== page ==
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Here's Why Opioids Are So Dangerous

Here's Why Opioids Are So Dangerous

You’re in pain, and you want the fastest and easiest road to relief. For a time, it was believed that opioids were the best solution, but the last 30+ years have proved quite the opposite. While opioids do offer pain relief, they can also lead down very dark roads that ruin lives.

If this sounds dramatic, the team here at Comprehensive Pain Management, led by Drs. Do Chan and Boris Shwartzman, presents the following, eye-opening information about the dangers of opioids.

How opioids can lead to addiction

The reason opioids are so effective at relieving pain is that they bind to opioid receptors that activate reward centers in your brain. More specifically, your brain releases endorphins that not only stifle the pain, but leave you feeling euphoric.

As a result, your brain craves more of this outside stimulant and your natural production of endorphins begins to wane over time, relying instead on the opioids. At the same time, people often start to build a tolerance toward the painkiller, leading them to take more just to achieve the same effect.

This slippery slope to an opioid use disorder can happen subtly and quickly: You take your medication more frequently than prescribed or you double up on doses from time to time, rationalizing these behaviors in the name of pain relief.

Unfortunately, this “rationalization” for misusing your pain medications stems from powerful urges and cravings in your brain that are hard to ignore, and they go far beyond pain relief. We want to point out that the brain can be a powerful persuader, and even the most strong-willed among us can find themselves helpless in the face of these cravings.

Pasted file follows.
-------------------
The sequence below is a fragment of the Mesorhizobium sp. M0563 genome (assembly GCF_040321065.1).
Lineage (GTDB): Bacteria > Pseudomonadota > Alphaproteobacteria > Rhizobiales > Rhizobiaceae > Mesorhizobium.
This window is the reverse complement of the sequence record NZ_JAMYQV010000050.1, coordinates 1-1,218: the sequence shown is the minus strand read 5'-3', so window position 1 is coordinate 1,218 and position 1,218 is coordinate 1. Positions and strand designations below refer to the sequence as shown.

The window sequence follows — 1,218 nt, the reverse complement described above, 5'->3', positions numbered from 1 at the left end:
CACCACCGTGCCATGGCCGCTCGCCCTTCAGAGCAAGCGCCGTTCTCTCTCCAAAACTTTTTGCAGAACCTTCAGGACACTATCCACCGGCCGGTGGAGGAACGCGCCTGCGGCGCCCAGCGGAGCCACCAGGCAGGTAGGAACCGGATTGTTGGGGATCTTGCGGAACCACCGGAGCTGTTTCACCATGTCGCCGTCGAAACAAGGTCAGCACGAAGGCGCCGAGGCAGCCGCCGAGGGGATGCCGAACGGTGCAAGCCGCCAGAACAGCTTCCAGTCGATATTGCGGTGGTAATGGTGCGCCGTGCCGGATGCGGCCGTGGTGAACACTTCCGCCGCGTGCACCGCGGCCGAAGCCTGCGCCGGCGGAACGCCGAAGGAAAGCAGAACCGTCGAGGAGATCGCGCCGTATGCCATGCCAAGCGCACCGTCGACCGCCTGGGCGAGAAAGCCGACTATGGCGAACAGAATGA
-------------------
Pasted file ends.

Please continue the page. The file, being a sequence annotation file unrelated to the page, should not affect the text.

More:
A look at the numbers

To underscore just how serious the risks are when you take opioids, we want to point to some alarming statistics.

In the 1990s, opioid-based painkillers were prescribed frequently, as manufacturers denied any risk of addiction. This denial came at a cost, as half a million people in the United States died of overdose due to opioids, prescription and illicit, between 1999 and 2019.

And the problem is only growing, as the Centers for Disease Control and Prevention reports that drug overdose deaths reached an all-time high during the 12-month period ending in April 2021 — more than 100,000 in that year alone, compared to a little more than 78,000 during the same time period a year earlier. While these statistics represent all drug overdose deaths, opioids account for most of these numbers.

Given these alarming figures, it’s fitting that opioid misuse and addiction are labeled an epidemic.

Doing our part

As pain management specialists, we understand that opioid-based painkillers can still play a role in relieving pain, but only when used judiciously. For this reason, we offer comprehensive medications management, and we work within the guidelines of the Department of Health when we prescribe opioids.

We also offer a wide range of pain management techniques that don’t rely on opioid-based medications, with the goal of relieving your pain in the short and long term.

If you have more questions about the dangers of taking opioids, we invite you to contact one of our offices in Attleboro or Franklin, Massachusetts, or South Kingstown or Warwick, Rhode Island.

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